The Town That Drowned

Paperback | September 23, 2011

byRiel Nason

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Living with a weird brother in a small town can be tough enough. Having a spectacular fall through the ice at a skating party and nearly drowning are grounds for embarrassment. But having a vision and narrating it to the assembled crowd solidifies your status as an outcast.

What Ruby Carson saw during that fateful day was her entire town — buildings and people — floating underwater. Then an orange-tipped surveyor stake turns up in a farmer's field. Another is found in the cemetery. A man with surveying equipment is spotted eating lunch near Pokiok Falls. The residents of Haverton soon discover that a massive dam is being constructed and that most of their homes will be swallowed by the rising water. Suspicions mount, tempers flare, and secrets are revealed. As the town prepares for its own demise, 14-year-old Ruby Carson sees it all from a front-row seat.

Set in the 1960s, The Town That Drowned evokes the awkwardness of childhood, the thrill of first love, and the importance of having a place to call home. Deftly written in a deceptively unassuming style, Nason's keen insights into human nature and the depth of human attachment to place make this novel ripple in an amber tension of light and shadow.

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From the Publisher

Living with a weird brother in a small town can be tough enough. Having a spectacular fall through the ice at a skating party and nearly drowning are grounds for embarrassment. But having a vision and narrating it to the assembled crowd solidifies your status as an outcast. What Ruby Carson saw during that fateful day was her entire to...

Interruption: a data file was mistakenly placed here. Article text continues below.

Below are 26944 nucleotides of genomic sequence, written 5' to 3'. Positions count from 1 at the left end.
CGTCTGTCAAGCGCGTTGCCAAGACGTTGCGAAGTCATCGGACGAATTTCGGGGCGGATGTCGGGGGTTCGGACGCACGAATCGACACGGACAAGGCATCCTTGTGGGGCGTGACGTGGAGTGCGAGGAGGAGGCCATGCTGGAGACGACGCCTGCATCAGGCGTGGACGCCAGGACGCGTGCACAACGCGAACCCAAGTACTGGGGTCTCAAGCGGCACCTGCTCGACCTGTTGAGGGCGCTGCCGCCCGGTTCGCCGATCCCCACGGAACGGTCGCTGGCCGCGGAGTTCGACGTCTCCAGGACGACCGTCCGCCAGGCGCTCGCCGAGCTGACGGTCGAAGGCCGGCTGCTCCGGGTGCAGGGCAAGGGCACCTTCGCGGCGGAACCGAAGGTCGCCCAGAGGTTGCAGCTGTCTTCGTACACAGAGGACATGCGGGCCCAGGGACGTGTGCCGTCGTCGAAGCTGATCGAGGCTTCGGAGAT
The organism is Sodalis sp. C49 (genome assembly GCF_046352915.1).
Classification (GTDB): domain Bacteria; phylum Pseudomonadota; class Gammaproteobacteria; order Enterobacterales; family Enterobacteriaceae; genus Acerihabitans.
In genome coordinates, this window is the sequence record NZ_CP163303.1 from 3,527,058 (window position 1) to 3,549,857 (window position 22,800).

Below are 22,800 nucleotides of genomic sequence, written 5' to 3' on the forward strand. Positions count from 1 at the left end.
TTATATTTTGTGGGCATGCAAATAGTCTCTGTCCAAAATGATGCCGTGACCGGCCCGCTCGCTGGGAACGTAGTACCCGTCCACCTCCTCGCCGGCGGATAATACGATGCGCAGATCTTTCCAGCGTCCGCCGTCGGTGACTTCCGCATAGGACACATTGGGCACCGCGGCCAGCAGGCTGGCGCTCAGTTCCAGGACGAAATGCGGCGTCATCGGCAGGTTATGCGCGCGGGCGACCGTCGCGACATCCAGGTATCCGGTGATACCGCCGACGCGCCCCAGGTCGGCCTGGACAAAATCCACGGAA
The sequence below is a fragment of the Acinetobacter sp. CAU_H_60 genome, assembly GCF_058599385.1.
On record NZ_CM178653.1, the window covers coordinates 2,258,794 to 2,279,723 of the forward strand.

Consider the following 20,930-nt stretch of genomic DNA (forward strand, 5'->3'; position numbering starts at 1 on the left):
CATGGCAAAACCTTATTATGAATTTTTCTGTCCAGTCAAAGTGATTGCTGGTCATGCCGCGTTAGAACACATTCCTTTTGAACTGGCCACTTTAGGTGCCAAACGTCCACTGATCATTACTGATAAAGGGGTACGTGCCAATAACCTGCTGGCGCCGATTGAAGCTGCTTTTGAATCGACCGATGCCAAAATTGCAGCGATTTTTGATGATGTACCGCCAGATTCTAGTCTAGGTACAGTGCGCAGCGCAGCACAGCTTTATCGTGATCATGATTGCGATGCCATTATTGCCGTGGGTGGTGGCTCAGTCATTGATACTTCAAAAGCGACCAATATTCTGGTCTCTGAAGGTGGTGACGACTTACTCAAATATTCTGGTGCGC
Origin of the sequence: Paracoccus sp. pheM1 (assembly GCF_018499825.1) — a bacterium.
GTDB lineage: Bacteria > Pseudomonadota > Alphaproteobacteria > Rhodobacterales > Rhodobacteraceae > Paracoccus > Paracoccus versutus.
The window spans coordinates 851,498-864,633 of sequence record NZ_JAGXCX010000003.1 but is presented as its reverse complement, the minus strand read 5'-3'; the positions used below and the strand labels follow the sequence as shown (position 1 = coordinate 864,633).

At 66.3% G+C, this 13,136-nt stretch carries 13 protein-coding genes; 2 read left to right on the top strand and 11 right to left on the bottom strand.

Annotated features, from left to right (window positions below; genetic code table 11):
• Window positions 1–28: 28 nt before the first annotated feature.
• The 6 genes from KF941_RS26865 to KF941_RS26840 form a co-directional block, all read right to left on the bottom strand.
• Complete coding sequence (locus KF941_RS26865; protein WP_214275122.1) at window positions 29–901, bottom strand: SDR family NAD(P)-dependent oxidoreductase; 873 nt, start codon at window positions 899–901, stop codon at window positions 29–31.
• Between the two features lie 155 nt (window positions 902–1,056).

From the Jacket

Living with an eccentric little brother can be tough. Falling through the ice at a skating party and nearly drowning are grounds for embarrassment. But having a vision and narrating it to assembled onlookers? That solidifies your status as an outcast. What Ruby Carson saw during that fateful hallucination was her entire hometown — hous...

Riel Nason writes about antiques and collectibles for the daily Telegraph-Journal. Her short stories have appeared in The Malahat Review, The Antigonish Review, Grain, and The Dalhousie Review. The Town That Drowned is her sensational debut novel.

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Format:PaperbackDimensions:280 pages, 8.5 × 5.47 × 0.71 inPublished:September 23, 2011Publisher:Goose Lane EditionsLanguage:English

The following ISBNs are associated with this title:

ISBN - 10:0864926405

ISBN - 13:9780864926401

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Reviews

Rated 5 out of 5 by from The Town That Drowned Having grown up in a small village in New Brunwick in the 60's, I really related to this book. I remember them buying up the land and building the Mactaquac Dam and all the problems that incurred afterward and are still ongoing today. This book was riveting for me and it gives a good insight into what life was like in rural New Brunswick during that time. If you would like to step back in time, remember what it was like to grow up during a period that was just starting to churn and change the times and the face of humanity, I highly recommend this book. The characters are wonderful and truly interesting. I could relate to both brother and sister because I often felt an outcast at the time and realize now it was just the angst of being a teenager while there is good reason for both of them to feel like outcasts and I would not say it was just teenage angst. This was written from the perspective of a young girl who is 14 when the story begins and 16 when it ends but in no way is geared towards just the teenage crowd. I loved this book and I'm looking forward to more from Riel Nason. She is well worth reading.
Date published: 2015-03-26
Rated 5 out of 5 by from Great Book! I thoroughly enjoyed this book. Interesting, relatable, and hard to put down. Great 'Beach Book'! Definitely recommend it.
Date published: 2015-03-19